Horford gushed about his coach’s whiteboard prowess after Stevens twice drew up after-timeout plays that delivered layups at critical junctures of Boston’s 101-98 overtime win over the Philadelphia 76ers in Game 3 of the Eastern Conference semifinal series on Saturday at Wells Fargo Center.
Stevens twice called mid-possession timeouts in order to draw up sets when his team looked disheveled. The first resulted in a Jaylen Brown layup to tie the game with 24 seconds to play in regulation; the second put Horford in position to muscle home a winning layup with 5.5 seconds remaining in overtime.
“Brad is a genius, man. Unbelievable,” Horford said during an on-court interview with ESPN immediately after Boston’s win to take a 3-0 series lead.
The Celtics trailed by a point when both Joel Embiid and Ben Simmons misfired with less than 21 seconds remaining in overtime. Stevens called consecutive timeouts with 8.4 seconds to go. Horford, posting up Robert Covington alone under the basket, caught a long lob from Marcus Morris and finished on the opposite side of the rim to put Boston out front 99-98.
“Sometimes he draws stuff up, and I look at it, I’m like [confused],” Horford said while playfully scrunching his face. “But Marcus delivered it, great pass, I missed some shots that I normally make there, but I made that one, so it was good.”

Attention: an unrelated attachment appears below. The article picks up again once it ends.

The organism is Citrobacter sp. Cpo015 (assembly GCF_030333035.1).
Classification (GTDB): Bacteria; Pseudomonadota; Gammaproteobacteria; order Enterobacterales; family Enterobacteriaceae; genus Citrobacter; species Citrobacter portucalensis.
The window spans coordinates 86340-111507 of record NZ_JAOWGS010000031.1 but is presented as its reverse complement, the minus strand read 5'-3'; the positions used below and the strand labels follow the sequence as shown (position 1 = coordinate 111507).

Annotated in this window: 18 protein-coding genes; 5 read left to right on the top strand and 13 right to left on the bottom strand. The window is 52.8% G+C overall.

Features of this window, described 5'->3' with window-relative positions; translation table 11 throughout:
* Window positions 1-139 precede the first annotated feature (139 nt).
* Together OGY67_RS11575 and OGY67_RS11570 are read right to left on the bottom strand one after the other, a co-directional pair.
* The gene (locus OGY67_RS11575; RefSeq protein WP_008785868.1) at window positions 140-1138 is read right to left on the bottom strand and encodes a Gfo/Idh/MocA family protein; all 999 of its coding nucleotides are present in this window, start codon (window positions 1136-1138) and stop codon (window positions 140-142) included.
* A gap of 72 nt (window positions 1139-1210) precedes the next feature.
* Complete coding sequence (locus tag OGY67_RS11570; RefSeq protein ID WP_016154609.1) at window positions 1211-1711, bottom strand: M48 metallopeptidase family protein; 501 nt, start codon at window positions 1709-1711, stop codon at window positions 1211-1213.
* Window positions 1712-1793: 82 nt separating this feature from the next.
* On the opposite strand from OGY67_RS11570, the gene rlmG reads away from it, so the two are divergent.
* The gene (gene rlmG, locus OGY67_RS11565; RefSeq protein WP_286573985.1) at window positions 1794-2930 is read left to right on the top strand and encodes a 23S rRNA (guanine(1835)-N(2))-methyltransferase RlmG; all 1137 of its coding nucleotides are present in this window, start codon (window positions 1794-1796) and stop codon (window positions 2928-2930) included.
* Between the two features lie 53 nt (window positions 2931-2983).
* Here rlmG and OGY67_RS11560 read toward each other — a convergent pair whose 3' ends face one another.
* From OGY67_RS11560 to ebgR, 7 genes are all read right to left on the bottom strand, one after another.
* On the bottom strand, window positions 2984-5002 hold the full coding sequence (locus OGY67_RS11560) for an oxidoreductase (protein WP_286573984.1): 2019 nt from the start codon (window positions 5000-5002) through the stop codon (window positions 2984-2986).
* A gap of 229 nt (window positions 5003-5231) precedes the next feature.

Horford missed the front end of two free throws with a chance to tie the game a short time earlier. He then came up with a steal on the possession after his go-ahead layup and sealed the win with two freebies.
Al Horford hits the go-ahead bucket and then steals the ball in the final seconds of overtime in Game 3.
Brown, who said Stevens drew up a “helluva playcall” when Brown produced a similar layup after catching a lob with Ersan Ilyasova defending late in regulation, marveled at the way Stevens put his team in position for key baskets.
“We got two game-winning, game-tying buckets — layups. That says it all,” Brown said. “We played hard, we fought, it was a tough environment, but when it came to an ATO [after-timeout play] to draw up, a big basket that we needed, we were getting layups. I tip my hat off to Brad Stevens.”
The 41-year-old Stevens has become renowned for his after-timeout playcalls, particularly in anticipating how the opposition will defend a certain action.
This postseason, the Celtics have run a league-high 138 after-timeout possessions, according to Synergy Sports data. The Celtics are averaging 1.029 points per play, the fifth-best mark among the 16 playoff teams through Saturday’s games. The Celtics are averaging 0.984 points per play overall this postseason, ranking eighth overall, according to Synergy data.
“That man Brad Stevens is a guru,” Morris said. “He might have the best out-of-bounds plays I’ve ever seen. He called the switch [that got Horford on Covington at the end of overtime] and knew it was going to happen.”